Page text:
There’s a very pleasing moment, one of many in Here Today, right around the middle where Billy Crystal’s decorated comedy writer character Charlie Berns is sharing a sidebar with a fledgling new talent named Darrell, played by Andrew Durand in his film debut. In a scene that could very well echo or mirror the gap of the stature between the two actors themselves, Berns is trying to help the young man discover a little more depth in his material with the notion that “comedy is encouragement” and that there’s a “music” to it. Like the wily sage he is, Crystal hammers those thoughts home with what is very likely his real-life philosophy on comedy and passion which is to “take the truth and make it more interesting.”
LESSON #1: COMEDY IS INDEED ENCOURAGEMENT — Every syllable of that layered credo is the golden truth. To hear them come from an icon like Billy Crystal, directing his first film in 20 years, only polishes their convincing luster. Right in line with the energy of encouragement, there’s a generosity that comes from that conversational moment, as well as others, that completely fill and then lift Here Today. Comedy gives more than it takes. When people work to shape and dispense it together, that unified encouragement only multiples.
So much of Here Today involves Lesson #1. Within the movie, the themes all surround help that comes from lifted spirits found in many walks of life, both personal and professional. On the performance side, the material is solid enough to matter more than mere bits, yet light enough to spread its wealth of charm. No one is scene-stealing because no one has to, and that’s quite a tall order with the presence of Tiffany Haddish sharing the billing. Everyone is making the same music, so to speak, with Billy conducting every measure.
With a daily routine and walking commute committed to strict verbalized memory, Charlie Berns makes his way to his typewriter desk and emeritus seat in the writing room of a late night sketch comedy show next his top protege Brad (Max Gordon Moore, in only his second film) who has become the lead producer. While senior in age, Charlie is still Brad’s trusted sounding board for what works and what doesn’t on paper, on camera, and in-person.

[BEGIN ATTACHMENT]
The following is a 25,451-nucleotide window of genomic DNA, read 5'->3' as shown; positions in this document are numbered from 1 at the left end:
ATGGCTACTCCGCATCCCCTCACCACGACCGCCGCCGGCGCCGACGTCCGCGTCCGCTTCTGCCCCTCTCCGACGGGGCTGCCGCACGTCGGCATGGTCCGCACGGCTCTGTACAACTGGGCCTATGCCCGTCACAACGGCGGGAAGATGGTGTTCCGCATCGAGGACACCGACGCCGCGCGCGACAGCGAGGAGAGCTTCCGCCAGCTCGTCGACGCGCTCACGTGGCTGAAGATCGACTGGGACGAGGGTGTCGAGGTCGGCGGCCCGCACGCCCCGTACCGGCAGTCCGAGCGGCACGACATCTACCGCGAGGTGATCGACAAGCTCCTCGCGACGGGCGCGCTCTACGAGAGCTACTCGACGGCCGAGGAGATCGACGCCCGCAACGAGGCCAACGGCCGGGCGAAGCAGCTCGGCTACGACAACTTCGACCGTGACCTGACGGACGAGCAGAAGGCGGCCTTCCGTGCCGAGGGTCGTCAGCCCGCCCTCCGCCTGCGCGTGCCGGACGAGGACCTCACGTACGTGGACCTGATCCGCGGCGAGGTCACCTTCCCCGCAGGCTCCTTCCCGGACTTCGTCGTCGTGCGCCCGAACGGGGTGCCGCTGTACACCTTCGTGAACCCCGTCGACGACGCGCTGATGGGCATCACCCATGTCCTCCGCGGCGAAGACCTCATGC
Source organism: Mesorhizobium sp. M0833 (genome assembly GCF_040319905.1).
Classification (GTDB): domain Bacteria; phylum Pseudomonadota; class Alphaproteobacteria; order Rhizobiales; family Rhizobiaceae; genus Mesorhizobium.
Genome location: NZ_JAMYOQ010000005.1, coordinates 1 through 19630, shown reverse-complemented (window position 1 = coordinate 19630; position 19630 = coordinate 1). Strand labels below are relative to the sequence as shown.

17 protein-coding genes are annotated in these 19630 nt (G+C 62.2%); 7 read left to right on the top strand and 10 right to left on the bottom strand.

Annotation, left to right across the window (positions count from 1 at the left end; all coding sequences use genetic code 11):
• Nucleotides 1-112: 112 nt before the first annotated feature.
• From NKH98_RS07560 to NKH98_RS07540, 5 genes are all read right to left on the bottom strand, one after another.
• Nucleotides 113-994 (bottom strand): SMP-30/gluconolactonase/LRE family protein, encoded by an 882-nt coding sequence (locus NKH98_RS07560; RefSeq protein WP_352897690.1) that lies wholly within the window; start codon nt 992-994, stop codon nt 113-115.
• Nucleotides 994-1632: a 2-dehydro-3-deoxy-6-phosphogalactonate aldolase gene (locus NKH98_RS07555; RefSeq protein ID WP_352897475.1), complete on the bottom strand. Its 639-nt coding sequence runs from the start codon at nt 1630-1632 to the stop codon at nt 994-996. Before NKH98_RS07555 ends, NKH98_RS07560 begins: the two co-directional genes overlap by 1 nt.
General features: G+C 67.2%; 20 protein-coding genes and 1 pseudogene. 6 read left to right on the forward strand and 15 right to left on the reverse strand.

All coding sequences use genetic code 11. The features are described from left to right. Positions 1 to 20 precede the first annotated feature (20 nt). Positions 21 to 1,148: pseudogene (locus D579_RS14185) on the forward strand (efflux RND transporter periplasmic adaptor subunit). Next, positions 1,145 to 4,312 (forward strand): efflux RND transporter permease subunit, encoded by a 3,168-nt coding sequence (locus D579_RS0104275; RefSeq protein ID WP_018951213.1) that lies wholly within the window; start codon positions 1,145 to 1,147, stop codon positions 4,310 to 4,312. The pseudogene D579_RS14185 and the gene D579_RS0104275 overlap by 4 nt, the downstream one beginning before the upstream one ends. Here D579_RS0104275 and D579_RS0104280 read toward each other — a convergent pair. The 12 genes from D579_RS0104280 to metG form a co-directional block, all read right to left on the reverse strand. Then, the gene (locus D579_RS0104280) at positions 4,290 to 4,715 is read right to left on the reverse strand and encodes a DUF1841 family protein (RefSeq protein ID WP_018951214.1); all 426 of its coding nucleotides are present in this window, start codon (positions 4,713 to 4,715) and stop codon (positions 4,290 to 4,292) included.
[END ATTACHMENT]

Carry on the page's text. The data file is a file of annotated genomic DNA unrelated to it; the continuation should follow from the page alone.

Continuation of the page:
In a chance lunch meeting stemming from a lowly charity auction prize of meeting Charlie, the minor celebrity meets Emma Page (Haddish), a talkative singing busker who has no idea of his notoriety and career accomplishments. With her “old man” pet name ending her lines of compliments and chaffs, Emma hangs around and earns an amusing friendship with Charlie, one free of romantic expectations and brimming with good company.
LESSON #2: HAVE A REPLY FOR EVERYTHING — The uncommon pairing of Billy Crystal and Tiffany Haddish is a merger of comedic racers with different rumbling engines. Crystal’s illustrious quick wit is the refined smoothness of a classy sports car you didn’t hear coming. Haddish is just as improvisational and fast, only she’s normally known as the roaring motorcycle turning heads and blaring eardrums. In their own ways and representing different eras, neither one of them misses their chances to tack on punchlines or retorts to their banter without a wasted millisecond of effect, something that had to keep film editor Kent Beyda (Dude, Where’s My Car, Innerspace) on his splicing toes to nail the right timing.